We noticed you're browsing in private or incognito mode.

To continue reading this article, please exit incognito mode or log in.

Not an Insider? Subscribe now for unlimited access to online articles.

  • Saiman Chow
  • Intelligent Machines

    An AI Ally to Combat Bullying in Virtual Worlds

    Startup Spirit AI says it has a solution to the growing problem of harassment in online games: a sensitive bot.

    In any fictionalized universe, the distinction between playful antagonism and earnest harassment can be difficult to discern. Name-calling between friends playing a video game together is often a form of camaraderie. Between strangers, however, similar words assume a different, more troublesome quality. Being able to distinguish between the two is crucial for any video-game maker that wants to foster a welcoming community.

    Spirit AI hopes to help developers support players and discourage bullying behavior with an abuse detection and intervention system called Ally. The software monitors interactions between players—what people are saying to each other and how they are behaving—through the available actions within a game or social platform. It’s able to detect verbal harassment and also nonverbal provocation—for example, one player stalking another’s avatar or abusing reporting tools.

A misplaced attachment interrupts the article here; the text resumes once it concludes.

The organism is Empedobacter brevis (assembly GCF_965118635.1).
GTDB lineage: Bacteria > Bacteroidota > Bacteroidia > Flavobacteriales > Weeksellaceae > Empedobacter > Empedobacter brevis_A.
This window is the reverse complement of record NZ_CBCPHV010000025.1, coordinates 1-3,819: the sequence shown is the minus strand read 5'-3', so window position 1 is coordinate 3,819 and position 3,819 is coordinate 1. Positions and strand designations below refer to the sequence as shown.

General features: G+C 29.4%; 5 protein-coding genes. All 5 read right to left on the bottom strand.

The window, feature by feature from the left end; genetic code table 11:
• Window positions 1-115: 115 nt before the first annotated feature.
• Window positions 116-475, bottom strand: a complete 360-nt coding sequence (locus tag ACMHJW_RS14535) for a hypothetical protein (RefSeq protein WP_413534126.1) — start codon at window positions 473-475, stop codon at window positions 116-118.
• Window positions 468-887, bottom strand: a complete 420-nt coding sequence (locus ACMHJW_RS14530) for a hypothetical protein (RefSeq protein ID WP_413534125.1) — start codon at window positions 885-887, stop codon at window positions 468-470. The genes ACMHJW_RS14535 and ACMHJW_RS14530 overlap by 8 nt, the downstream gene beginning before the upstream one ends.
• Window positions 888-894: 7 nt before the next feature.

“We’re looking at interaction patterns, combined with natural-language classifiers, rather than relying on a list of individual keywords,” explains Ruxandra Dariescu, one of Ally’s developers. “Harassment is a nuanced problem.”

    When Ally identifies potentially abusive behavior, it checks to see if the potential abuser and the other player have had previous interactions. Where Ally differs from existing moderation software is that rather than simply send an alert to the game’s developers, it is able to send a computer-controlled virtual character to check in with the player—one that, through Spirit AI’s natural-language tools, is able to converse in the game’s tone and style (see “A Video-Game Algorithm to Solve Online Abuse”).

    Ally’s bot might say: “I noticed you and Player 42 seem to be strangers. They may have said something inappropriate to you, so I just wanted to check if you’re okay?” The player is then able to respond to the bot, Dariescu says. If the interaction is dismissed as friendly banter, the system registers this and updates its rules so it won’t intervene over similar behavior in the future. If the user feels abused, the system intervenes with the culprit.

    Ally is compatible with all online games, and Spirit AI is working on adding capabilities to police behavior in virtual-reality games (see “The War on the Disturbingly Real Trolls in Virtual Reality”). The tool can be configured in a variety of ways to interact with players and take different kinds of action. Spirit AI sees Ally as a way to augment a game’s community management team, which can monitor activity in a dashboard.

    Sign up for The Download
    Your daily dose of what's up in emerging technology